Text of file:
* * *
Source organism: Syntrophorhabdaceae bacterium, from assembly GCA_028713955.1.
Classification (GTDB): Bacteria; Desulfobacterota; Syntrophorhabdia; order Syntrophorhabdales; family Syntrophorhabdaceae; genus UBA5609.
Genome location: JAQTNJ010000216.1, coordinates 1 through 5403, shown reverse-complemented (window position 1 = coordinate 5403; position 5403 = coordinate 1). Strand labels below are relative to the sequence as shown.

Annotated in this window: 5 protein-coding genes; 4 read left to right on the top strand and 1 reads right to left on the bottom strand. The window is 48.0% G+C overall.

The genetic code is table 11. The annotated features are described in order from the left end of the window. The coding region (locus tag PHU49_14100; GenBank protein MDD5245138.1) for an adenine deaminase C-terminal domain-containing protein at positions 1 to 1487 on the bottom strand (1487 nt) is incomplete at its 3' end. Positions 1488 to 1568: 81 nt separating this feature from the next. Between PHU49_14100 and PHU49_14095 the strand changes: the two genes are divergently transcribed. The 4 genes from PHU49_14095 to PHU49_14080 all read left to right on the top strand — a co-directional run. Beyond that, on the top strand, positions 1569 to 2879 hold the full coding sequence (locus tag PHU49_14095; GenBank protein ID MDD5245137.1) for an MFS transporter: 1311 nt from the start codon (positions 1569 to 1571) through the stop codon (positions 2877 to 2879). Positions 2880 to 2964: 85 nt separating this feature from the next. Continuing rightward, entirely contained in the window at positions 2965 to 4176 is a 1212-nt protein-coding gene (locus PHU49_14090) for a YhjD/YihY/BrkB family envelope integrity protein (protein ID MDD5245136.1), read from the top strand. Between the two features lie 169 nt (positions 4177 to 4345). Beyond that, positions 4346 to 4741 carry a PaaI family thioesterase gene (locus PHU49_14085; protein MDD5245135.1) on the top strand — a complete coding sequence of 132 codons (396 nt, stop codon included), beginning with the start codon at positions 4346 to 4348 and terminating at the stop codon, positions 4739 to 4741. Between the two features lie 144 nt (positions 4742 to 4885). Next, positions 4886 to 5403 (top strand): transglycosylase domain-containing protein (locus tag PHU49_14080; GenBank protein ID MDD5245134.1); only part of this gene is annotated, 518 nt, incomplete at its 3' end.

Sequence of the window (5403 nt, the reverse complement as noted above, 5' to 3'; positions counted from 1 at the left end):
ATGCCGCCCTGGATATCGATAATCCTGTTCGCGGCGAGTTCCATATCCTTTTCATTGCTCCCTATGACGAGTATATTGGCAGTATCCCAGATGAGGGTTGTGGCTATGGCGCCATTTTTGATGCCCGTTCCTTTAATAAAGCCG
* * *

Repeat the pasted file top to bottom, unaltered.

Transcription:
Source organism: Syntrophorhabdaceae bacterium, from assembly GCA_028713955.1.
Classification (GTDB): Bacteria; Desulfobacterota; Syntrophorhabdia; order Syntrophorhabdales; family Syntrophorhabdaceae; genus UBA5609.
Genome location: JAQTNJ010000216.1, coordinates 1 through 5403, shown reverse-complemented (window position 1 = coordinate 5403; position 5403 = coordinate 1). Strand labels below are relative to the sequence as shown.

Annotated in this window: 5 protein-coding genes; 4 read left to right on the top strand and 1 reads right to left on the bottom strand. The window is 48.0% G+C overall.

The genetic code is table 11. The annotated features are described in order from the left end of the window. The coding region (locus tag PHU49_14100; GenBank protein MDD5245138.1) for an adenine deaminase C-terminal domain-containing protein at positions 1 to 1487 on the bottom strand (1487 nt) is incomplete at its 3' end. Positions 1488 to 1568: 81 nt separating this feature from the next. Between PHU49_14100 and PHU49_14095 the strand changes: the two genes are divergently transcribed. The 4 genes from PHU49_14095 to PHU49_14080 all read left to right on the top strand — a co-directional run. Beyond that, on the top strand, positions 1569 to 2879 hold the full coding sequence (locus tag PHU49_14095; GenBank protein ID MDD5245137.1) for an MFS transporter: 1311 nt from the start codon (positions 1569 to 1571) through the stop codon (positions 2877 to 2879). Positions 2880 to 2964: 85 nt separating this feature from the next. Continuing rightward, entirely contained in the window at positions 2965 to 4176 is a 1212-nt protein-coding gene (locus PHU49_14090) for a YhjD/YihY/BrkB family envelope integrity protein (protein ID MDD5245136.1), read from the top strand. Between the two features lie 169 nt (positions 4177 to 4345). Beyond that, positions 4346 to 4741 carry a PaaI family thioesterase gene (locus PHU49_14085; protein MDD5245135.1) on the top strand — a complete coding sequence of 132 codons (396 nt, stop codon included), beginning with the start codon at positions 4346 to 4348 and terminating at the stop codon, positions 4739 to 4741. Between the two features lie 144 nt (positions 4742 to 4885). Next, positions 4886 to 5403 (top strand): transglycosylase domain-containing protein (locus tag PHU49_14080; GenBank protein ID MDD5245134.1); only part of this gene is annotated, 518 nt, incomplete at its 3' end.

Sequence of the window (5403 nt, the reverse complement as noted above, 5' to 3'; positions counted from 1 at the left end):
ATGCCGCCCTGGATATCGATAATCCTGTTCGCGGCGAGTTCCATATCCTTTTCATTGCTCCCTATGACGAGTATATTGGCAGTATCCCAGATGAGGGTTGTGGCTATGGCGCCATTTTTGATGCCCGTTCCTTTAATAAAGCCG